About Me

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Used to work for AVIVA offshoring IT to India.  Now retired through ill health, writing my life story as a series of blogs chronologically from birth to current time.  At www.jw-alifeofsurprises.blogspot.com
 

Friday, 22 July 2011

In a Flap about Flapper! - 1984

During our tour of duty, we regularly carried out tests (exercises) on our readiness to repel enemy forces, (sounds exciting but isn’t).  At the Combat Support Boat office this meant ensuring our kit and ourselves was up to task and involved inspections of the boats and only once, (thank god), an inspection of our porta cabin by a senior officer and in that instance, a Colonel.  Our cabin consisted of a general area, comprising, desks, seats, a settee, kettle etc.  A door off this room led to the equipment storage room, where floats, life jackets, fenders, ropes, chains, CSB Engine and Hydro-jet  spares on shelves, the usual stuff.  Most was actually on shelving, except for the life jackets which were strewn across the floor.
As with all inspections, a “pre-inspection” was carried out by our SSM and our troop commander (a lieutenant).  We passed with flying colours and that night had a “few” beers to celebrate.  My recall of the inspection was that I and the other 3 guys in our team were all up and about the day of the inspection none the worse for wear.  The same could not be said for Flapper, who had actually gone into town that night and was nowhere to be found the following morning.  He was not in his pit (bed) and no one had seen him.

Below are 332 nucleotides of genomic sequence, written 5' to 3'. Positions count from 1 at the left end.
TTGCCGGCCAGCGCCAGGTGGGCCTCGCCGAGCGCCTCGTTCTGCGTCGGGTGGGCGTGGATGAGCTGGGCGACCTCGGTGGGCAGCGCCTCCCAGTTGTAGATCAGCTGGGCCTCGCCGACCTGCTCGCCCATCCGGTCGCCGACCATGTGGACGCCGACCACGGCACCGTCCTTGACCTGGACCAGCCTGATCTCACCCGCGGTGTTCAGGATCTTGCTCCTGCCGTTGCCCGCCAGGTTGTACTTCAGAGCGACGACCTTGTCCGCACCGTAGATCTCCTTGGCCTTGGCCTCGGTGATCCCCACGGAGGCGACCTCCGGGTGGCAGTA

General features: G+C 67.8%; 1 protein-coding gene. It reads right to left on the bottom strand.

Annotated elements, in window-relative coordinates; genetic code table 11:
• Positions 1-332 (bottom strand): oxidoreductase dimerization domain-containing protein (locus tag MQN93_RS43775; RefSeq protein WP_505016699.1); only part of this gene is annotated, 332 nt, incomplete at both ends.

The flap was on (we flapped he never did, hence his nickname) as we searched high and low for our Corporal in charge.  Eventually we gave up looking and while we waited for the inspection to commence, one of the guys entered the store room to tidy up the life jackets and discovered Flapper, lying amongst them sound asleep.  He woke momentarily, to tell us to fuck off, but that was it and no amount of coffee or shouting was going to change that.  He was out of it and we were then tasked with creating a diversion to manage the situation and save Flapper from a major kicking and charges.